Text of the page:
In the Brushed Metal Diaries, we take a look at one of Apple’s most unique — and most hated — user interface paradigms.
In our modern, always-on world, finding just about anything online is just a Google search away, that hasn’t always been the case.
In October 1998, Apple shipped Mac OS 8.5. The first PowerPC-only release of the Mac OS came with a much simpler installer, an improved Help system and Sherlock:
image via Apple
The OS 8.5 promo artwork featured Sherlock heavily, showing just how important the software was to the release.
Here’s how Apple introduced the application:
The Find File application, previously located in the Apple menu, has been expanded and renamed Sherlock in Mac OS 8.5. It includes two additional features: Find By Content and Search Internet. In addition, Sherlock allows you to save search settings into a settings file which can be used to quickly perform searches.
Sherlock looked like a regular OS 8 application, but packed a punch. It’s tabbed interface allowed users to find item on their disk or mounted volumes, find items based on content (think Spotlight’s ability to see inside documents) and find things on the Internet.
That last one was a big deal:
Sherlock wasn’t really searching the actual Internet in some cases. Here’s Apple again:
Internet search site files may be periodically updated for changes in search engines or to take advantage of newer features. When performing an Internet search with a search source file, an automatic check is performed to determine if an updated search source is available.
For 1998, this was forward-thinking — Google was founded just one month before Mac OS 8.5 shipped — and it was clear that Apple was thinking about the Internet. In tandem with the iMac G3, the company was making a bet that the Internet was going to be a critical component to
Shipping with Mac OS 9 a year later in October 1999, Sherlock 2 was a major step forward for the application.
It also came dressed up like our old friend, QuickTime 4:
image via Apple Wikia
Sherlock 2 was a stand-alone application. Instead of the tabbed interface that was used in OS 8.5 and 8.6, this version of the application had various channels. In addition to file search, the application could find content on the open Internet, contact information, news, Apple news, entertainment and more. In addition to this better organization method, Sherlock 2 auto-updated its search site database.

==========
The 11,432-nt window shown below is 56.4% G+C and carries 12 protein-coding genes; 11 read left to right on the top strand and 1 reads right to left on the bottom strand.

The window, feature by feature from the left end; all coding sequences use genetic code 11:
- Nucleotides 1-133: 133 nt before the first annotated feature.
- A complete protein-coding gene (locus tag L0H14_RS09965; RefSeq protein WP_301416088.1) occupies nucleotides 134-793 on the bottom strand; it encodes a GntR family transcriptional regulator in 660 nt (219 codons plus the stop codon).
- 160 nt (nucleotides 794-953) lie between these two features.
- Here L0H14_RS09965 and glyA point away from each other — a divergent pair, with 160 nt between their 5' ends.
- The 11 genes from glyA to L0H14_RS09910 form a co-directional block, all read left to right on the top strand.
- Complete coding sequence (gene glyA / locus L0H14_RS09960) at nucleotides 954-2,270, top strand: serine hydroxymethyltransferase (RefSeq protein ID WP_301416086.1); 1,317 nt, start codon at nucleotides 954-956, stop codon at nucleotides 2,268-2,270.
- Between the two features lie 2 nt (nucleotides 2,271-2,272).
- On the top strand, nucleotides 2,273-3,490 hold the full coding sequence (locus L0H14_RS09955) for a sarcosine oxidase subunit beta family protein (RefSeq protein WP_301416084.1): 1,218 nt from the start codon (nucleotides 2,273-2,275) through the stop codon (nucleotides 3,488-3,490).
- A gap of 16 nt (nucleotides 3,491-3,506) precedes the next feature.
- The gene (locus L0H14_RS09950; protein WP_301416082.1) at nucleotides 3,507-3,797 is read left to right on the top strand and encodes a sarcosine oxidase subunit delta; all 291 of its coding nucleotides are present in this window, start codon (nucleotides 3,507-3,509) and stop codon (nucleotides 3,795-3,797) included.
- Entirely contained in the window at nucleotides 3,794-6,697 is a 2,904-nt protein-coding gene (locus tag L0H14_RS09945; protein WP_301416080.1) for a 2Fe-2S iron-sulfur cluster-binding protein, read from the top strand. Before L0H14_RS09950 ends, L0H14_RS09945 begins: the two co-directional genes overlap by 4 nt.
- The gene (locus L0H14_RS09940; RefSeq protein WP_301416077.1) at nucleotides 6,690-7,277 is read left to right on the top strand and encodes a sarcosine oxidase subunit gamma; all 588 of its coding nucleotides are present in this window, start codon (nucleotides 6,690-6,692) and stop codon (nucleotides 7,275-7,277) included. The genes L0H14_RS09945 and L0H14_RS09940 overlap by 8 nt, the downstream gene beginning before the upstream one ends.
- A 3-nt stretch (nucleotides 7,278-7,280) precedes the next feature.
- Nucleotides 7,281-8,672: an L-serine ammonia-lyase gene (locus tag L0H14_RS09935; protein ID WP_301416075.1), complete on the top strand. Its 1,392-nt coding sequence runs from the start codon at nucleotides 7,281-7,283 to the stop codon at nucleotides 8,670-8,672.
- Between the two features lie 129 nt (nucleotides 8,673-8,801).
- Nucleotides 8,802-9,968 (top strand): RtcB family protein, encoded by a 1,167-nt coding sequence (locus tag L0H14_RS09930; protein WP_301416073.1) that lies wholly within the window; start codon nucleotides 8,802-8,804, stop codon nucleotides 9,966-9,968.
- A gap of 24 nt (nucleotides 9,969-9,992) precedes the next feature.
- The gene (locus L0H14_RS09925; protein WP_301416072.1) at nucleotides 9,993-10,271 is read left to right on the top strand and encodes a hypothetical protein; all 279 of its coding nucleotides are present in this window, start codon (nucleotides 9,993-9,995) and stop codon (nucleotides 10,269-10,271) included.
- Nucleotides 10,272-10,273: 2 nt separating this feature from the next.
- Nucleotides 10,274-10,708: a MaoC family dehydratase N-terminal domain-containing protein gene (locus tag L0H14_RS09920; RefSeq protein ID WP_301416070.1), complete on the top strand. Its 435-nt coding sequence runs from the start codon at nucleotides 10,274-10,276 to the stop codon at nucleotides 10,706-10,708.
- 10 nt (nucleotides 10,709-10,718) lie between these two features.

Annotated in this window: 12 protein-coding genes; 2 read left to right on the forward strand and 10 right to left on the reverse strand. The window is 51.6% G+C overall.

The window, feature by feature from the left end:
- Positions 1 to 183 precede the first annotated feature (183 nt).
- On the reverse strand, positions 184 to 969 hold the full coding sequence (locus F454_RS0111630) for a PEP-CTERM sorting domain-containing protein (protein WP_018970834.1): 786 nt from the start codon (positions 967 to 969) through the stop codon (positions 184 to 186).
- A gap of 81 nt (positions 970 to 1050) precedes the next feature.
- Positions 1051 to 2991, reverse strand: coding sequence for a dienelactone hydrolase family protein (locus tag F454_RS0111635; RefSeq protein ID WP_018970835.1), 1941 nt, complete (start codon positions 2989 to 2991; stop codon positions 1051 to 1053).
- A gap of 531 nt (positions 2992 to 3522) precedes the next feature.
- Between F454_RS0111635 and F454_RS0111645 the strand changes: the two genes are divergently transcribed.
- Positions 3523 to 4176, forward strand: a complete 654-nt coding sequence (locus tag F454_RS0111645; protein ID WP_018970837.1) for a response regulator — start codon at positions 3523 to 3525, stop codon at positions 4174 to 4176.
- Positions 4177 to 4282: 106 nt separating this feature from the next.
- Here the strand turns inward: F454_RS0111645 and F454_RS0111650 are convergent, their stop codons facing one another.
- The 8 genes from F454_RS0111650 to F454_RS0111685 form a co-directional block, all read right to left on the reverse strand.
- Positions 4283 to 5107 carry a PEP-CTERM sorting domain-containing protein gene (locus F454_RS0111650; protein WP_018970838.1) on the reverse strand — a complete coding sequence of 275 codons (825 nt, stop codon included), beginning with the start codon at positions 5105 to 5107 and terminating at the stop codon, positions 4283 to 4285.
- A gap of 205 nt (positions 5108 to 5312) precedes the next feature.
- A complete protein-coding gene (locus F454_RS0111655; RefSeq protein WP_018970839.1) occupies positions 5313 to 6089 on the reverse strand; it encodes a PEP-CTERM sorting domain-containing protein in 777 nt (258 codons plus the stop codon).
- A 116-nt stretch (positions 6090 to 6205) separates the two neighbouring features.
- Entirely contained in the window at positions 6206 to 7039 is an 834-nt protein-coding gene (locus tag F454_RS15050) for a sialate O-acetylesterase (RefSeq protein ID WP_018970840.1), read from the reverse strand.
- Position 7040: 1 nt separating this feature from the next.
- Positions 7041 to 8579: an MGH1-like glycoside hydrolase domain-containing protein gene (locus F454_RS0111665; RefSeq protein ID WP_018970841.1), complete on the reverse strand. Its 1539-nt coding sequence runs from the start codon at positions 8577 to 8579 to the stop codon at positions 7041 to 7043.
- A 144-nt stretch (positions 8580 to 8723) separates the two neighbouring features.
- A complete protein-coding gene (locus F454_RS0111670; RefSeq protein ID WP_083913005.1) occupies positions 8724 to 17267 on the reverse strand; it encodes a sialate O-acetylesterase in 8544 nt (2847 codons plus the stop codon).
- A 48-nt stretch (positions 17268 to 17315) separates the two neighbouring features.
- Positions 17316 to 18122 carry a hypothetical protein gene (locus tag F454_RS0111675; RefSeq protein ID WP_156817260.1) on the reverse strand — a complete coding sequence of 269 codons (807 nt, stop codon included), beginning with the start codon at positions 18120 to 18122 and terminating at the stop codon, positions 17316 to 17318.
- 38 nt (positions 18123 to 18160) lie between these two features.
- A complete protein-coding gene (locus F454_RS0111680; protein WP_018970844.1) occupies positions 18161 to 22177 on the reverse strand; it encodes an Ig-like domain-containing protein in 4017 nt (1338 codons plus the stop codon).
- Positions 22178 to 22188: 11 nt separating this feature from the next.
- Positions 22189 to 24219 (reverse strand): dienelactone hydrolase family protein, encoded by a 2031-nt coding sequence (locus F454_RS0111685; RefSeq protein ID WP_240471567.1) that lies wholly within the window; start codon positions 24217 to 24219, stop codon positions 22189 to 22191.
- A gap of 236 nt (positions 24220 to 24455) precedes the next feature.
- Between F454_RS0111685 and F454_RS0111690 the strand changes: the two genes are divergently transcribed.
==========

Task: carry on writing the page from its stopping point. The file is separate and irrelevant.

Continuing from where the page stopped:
A brief — but necessary sidebar — on Watson
Many Apple fans will recognize the term “sherlocking.” It comes from the drama sorrowing an application named Watson.
Built by developers at Karelia Software, Watson shipped in November 2001 as an Internet search application for Mac users. Taking advantage of OS X-only technology, Watson won many awards — including an Apple Design Award.
Of course, the devil’s advocates among Apple fans said that Karelia Software designed Watson to infringe on what Apple was doing with Sherlock. The application shipped with an interface that looked like Sherlock, and of course, a name that was probably too similar to Apple’s.
In 2004, Watson was sold to Sun Microsystems. The company announced that it was going to port the application to Java, but not much ever happened with that effort.
Watson was a big deal because of Sherlock 3, which shipped with Mac OS X 10.2. The new app dropped local search, becoming an Internet-focused application. In addition to the previous channels, Sherlock 3 could find data from online services, including databases of flight data, language translation and more.
In the process, Sherlock lost its brushed metal and picked up some pinstripes:
image via Wikipedia
Sherlock 3, however, was short-lived. With 10.4 Tiger, Sherlock played second-fiddle to Spotlight, and the app wasn’t included with 10.5 Leopard.
Sherlock is a really interesting app. As it spanned several generations of Mac OS releases, each major release of the application sported a different user interface. Platinum, Brushed Metal and Pinstripe-flavored Aqua all make an appearance.
Past that, Sherlock embodied so much about the Mac and the Internet in this time frame. In the late 1990s, web portals were how people got stuff done on the Internet. Sherlock brought that idea to the desktop.
While Sherlock itself looks and feels dated in a Google-powered world, it shows that Apple hasn’t changed all that much. Just like the Apple of today, Sherlock-era Apple tried to bring the power of the Internet to rich, native apps.